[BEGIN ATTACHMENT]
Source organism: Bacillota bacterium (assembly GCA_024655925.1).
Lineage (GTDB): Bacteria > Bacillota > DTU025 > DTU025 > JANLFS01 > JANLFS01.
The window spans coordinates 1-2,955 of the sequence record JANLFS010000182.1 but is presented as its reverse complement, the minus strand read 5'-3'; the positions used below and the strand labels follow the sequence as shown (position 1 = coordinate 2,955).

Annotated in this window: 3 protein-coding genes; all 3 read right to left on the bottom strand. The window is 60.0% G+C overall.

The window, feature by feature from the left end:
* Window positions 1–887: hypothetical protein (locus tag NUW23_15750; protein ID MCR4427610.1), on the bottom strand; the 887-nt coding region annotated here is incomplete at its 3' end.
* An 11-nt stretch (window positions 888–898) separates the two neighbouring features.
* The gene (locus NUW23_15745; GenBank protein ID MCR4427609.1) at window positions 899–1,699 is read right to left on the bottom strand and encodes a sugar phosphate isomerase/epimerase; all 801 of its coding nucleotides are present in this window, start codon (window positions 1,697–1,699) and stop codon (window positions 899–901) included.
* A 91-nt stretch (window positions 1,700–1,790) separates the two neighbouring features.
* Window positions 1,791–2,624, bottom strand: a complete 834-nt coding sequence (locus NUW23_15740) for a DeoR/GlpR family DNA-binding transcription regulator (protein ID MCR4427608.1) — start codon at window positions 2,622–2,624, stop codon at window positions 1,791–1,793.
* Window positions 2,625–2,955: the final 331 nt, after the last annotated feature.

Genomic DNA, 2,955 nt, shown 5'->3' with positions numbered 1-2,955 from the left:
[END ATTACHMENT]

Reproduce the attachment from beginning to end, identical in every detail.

Source organism: Bacillota bacterium (assembly GCA_024655925.1).
Lineage (GTDB): Bacteria > Bacillota > DTU025 > DTU025 > JANLFS01 > JANLFS01.
The window spans coordinates 1-2,955 of the sequence record JANLFS010000182.1 but is presented as its reverse complement, the minus strand read 5'-3'; the positions used below and the strand labels follow the sequence as shown (position 1 = coordinate 2,955).

Annotated in this window: 3 protein-coding genes; all 3 read right to left on the bottom strand. The window is 60.0% G+C overall.

The window, feature by feature from the left end:
* Window positions 1–887: hypothetical protein (locus tag NUW23_15750; protein ID MCR4427610.1), on the bottom strand; the 887-nt coding region annotated here is incomplete at its 3' end.
* An 11-nt stretch (window positions 888–898) separates the two neighbouring features.
* The gene (locus NUW23_15745; GenBank protein ID MCR4427609.1) at window positions 899–1,699 is read right to left on the bottom strand and encodes a sugar phosphate isomerase/epimerase; all 801 of its coding nucleotides are present in this window, start codon (window positions 1,697–1,699) and stop codon (window positions 899–901) included.
* A 91-nt stretch (window positions 1,700–1,790) separates the two neighbouring features.
* Window positions 1,791–2,624, bottom strand: a complete 834-nt coding sequence (locus NUW23_15740) for a DeoR/GlpR family DNA-binding transcription regulator (protein ID MCR4427608.1) — start codon at window positions 2,622–2,624, stop codon at window positions 1,791–1,793.
* Window positions 2,625–2,955: the final 331 nt, after the last annotated feature.

Genomic DNA, 2,955 nt, shown 5'->3' with positions numbered 1-2,955 from the left: